returning to earth to protest against the appear-
ance of the representative of the man who had
slain him, as a guest at Annesley Hall.

How deeply she had been affected by the
thought that he might be in danger had been
proved to him very clearly; and this being so,
how could he be otherwise than happy ? He was
happy. He felt that his life was complete. He
asked for nothing more in the world.

The carpenters were already at work upon the
injured panel when he came down to breakfast,
Mr. Chaworth standing in the hall giving instruc-
tions respecting the fitting of powerful bolts to
the frame to prevent the possibility of the accident
being repeated within a hundred years at least.
The workman was ready to give a personal guar-
antee of five hundred to the new bolts.

" We must not run the chance of having to send
our guests away in their coffins, Byron," said Mr.
Chaworth ; and just at that moment Mary came
down-stairs. She said good-morning to Byron,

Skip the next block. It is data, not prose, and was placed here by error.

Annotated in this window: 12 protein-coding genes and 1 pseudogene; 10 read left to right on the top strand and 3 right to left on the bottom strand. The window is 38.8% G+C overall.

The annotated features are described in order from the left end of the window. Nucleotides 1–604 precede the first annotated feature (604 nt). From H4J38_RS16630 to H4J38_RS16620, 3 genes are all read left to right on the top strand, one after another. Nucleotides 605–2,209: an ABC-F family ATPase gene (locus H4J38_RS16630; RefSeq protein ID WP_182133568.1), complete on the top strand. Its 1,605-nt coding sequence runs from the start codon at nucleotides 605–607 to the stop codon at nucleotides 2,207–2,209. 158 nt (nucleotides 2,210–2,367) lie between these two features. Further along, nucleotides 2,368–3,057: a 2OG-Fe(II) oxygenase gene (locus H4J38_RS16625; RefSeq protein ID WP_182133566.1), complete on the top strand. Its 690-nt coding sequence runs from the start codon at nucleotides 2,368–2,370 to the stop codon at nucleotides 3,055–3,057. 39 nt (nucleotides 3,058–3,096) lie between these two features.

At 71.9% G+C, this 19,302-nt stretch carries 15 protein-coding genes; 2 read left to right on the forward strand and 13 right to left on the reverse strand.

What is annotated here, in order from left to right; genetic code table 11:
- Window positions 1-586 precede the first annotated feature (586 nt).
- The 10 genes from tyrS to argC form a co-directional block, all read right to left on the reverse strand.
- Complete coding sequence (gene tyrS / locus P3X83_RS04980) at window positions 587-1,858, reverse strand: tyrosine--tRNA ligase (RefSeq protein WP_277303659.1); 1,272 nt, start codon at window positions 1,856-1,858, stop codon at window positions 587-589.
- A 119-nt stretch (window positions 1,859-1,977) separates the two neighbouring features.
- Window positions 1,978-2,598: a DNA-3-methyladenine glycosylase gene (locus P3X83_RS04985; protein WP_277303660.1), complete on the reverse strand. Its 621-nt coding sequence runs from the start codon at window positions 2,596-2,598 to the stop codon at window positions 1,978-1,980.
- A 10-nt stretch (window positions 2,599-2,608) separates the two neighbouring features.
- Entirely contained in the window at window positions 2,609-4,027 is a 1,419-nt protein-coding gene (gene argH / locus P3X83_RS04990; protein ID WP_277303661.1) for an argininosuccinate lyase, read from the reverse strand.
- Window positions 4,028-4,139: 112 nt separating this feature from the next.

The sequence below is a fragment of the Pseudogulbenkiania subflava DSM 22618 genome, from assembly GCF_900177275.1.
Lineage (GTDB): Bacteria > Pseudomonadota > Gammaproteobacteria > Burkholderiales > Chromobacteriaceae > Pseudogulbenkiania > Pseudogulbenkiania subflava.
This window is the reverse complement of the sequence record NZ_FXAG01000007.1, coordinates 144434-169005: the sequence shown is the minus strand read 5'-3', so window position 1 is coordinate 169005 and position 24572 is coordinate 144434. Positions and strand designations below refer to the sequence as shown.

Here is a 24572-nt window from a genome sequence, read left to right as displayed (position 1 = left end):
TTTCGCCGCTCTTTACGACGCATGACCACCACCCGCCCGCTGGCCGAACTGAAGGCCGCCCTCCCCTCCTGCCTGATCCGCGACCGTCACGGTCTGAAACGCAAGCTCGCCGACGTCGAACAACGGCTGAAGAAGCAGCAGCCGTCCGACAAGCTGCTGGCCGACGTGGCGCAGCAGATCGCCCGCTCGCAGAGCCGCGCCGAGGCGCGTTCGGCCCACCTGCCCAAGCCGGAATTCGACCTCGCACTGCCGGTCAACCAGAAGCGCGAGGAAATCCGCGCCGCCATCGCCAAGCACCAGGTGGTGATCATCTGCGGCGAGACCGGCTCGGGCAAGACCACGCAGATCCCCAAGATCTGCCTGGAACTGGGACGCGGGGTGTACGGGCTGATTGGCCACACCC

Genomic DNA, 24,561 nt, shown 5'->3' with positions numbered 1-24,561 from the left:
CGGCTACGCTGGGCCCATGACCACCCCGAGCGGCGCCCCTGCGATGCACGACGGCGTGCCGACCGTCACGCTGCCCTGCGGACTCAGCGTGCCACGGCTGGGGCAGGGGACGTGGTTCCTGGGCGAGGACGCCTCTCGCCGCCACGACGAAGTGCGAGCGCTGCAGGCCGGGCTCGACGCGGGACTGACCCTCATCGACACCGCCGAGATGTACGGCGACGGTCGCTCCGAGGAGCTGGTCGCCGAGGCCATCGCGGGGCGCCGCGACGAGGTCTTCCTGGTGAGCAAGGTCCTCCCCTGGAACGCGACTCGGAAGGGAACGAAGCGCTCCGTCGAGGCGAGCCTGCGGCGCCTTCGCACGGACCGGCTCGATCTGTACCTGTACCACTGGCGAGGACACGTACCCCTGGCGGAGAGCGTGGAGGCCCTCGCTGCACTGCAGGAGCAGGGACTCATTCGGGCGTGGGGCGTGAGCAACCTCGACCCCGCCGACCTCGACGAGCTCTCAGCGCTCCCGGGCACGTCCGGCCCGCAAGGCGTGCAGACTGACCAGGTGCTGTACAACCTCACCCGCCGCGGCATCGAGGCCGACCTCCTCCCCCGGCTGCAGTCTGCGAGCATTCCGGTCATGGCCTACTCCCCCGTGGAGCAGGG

and kissed her father, and then hurried past the
picture with only a single glance at it, and that
glance had (Byron saw) a shudder in it. He was
glad that she did not tarry in the hall. If she
had not passed through so rapidly she would cer-
tainly have noticed the flush which came upon his

Love Alone Is Lord 137

face as he thought of how he had seen her in the
same place some hours before sunrise. He had
an idea that the thought of his eavesdropping
would prevent his being able to meet her eye,
without letting her know that he had pried upon
her secret. And how would it be, he asked him-
self, when he had told her all that was in his